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Louis Yang, Phil Chen; Determination Of Optimal Intraocular Baerveldt Tube Position Using Post Mortem Enucleated Globes. Invest. Ophthalmol. Vis. Sci. 2011;52(14):2646.
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© ARVO (1962-2015); The Authors (2016-present)
To determine ideal Baerveldt glaucoma implant tube position using sectioned globes
Intact enucleated globes were obtained through Sightlife eye bank. Each globe was inflated to physiologic IOP using balanced salt solution via 30 gauge needle through the pars plana. The axial length was measured. Anterior chamber (AC) depth was assessed using Van Herick method with a portable slit lamp. Caliper was used to mark the superior limbus at 1.0, 1.5, and 2.0 mm behind the conjunctival insertion. A 23-G needle was used to enter the AC either parallel to iris, or angled slightly anteriorly, and a segment of ligated Baerveldt tube was placed into the anterior chamber. This was repeated for each marking. Tube length and position in the AC was noted through the surgical microscope and portable slit lamp. Each globe was then sectioned through a sagittal incision to observe entry site in the angle. A 23-G needle was inserted from the intraocular side of the AC just above the iris insertion, and the exit site on the scleral surface was recorded.
8 globes (4 pairs) were used, 6 phakic and 2 pseudophakic. Axial length ranged from 22.9-24.0 mm. Van Herick measurement of AC depth ranged from moderate to deep. Baerveldt tubes were found in various positions ranging from peripheral cornea to ciliary sulcus, depending on angle of entry and distance from the conjunctival insertion. Sagittal sections confirmed these positions. "Ideal placement," with tube in AC without tube tip-iris touch at slit lamp, and through trabecular meshwork on sagittal section, was found most frequently at 1.5 mm and 2.0 mm. Tube length of 2-3 mm beyond the insertion site resulted in adequate and short tube length in the AC. Insertion of 23-G needle "inside-out" resulted in exit ranging from 1.0 mm to 2.5 mm behind the conjunctival insertion, with most being between 1.5 and 2.0 mm.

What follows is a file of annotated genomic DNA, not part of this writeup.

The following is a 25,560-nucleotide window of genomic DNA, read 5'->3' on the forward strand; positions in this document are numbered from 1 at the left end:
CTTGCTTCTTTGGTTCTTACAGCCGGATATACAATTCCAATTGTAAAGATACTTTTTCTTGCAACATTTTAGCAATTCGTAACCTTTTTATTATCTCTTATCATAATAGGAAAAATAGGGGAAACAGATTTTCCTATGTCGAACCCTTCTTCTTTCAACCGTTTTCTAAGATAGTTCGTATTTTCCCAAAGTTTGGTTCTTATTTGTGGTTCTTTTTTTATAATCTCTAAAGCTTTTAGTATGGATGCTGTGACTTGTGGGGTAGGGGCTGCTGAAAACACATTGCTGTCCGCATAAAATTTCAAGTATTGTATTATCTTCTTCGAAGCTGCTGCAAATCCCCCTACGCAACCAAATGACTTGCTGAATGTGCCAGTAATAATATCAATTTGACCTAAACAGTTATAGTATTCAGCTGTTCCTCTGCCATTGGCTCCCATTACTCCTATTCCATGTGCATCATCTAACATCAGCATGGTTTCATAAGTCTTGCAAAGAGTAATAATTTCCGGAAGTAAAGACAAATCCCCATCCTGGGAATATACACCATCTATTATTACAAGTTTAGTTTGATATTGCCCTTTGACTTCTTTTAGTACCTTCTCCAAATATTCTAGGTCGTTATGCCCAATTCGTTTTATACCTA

Sectioned globes show optimal intraocular tube position requires a 1.5-2.0 mm entrance site behind conjunctival insertion to avoid peripheral cornea. This was confirmed with "inside-out" needle placement. Angle of entrance greatly influenced tube position; strict "parallel to the iris" placement with good AC position usually resulted in peripheral corneal tube entry. This may contribute to late corneal decompensation.
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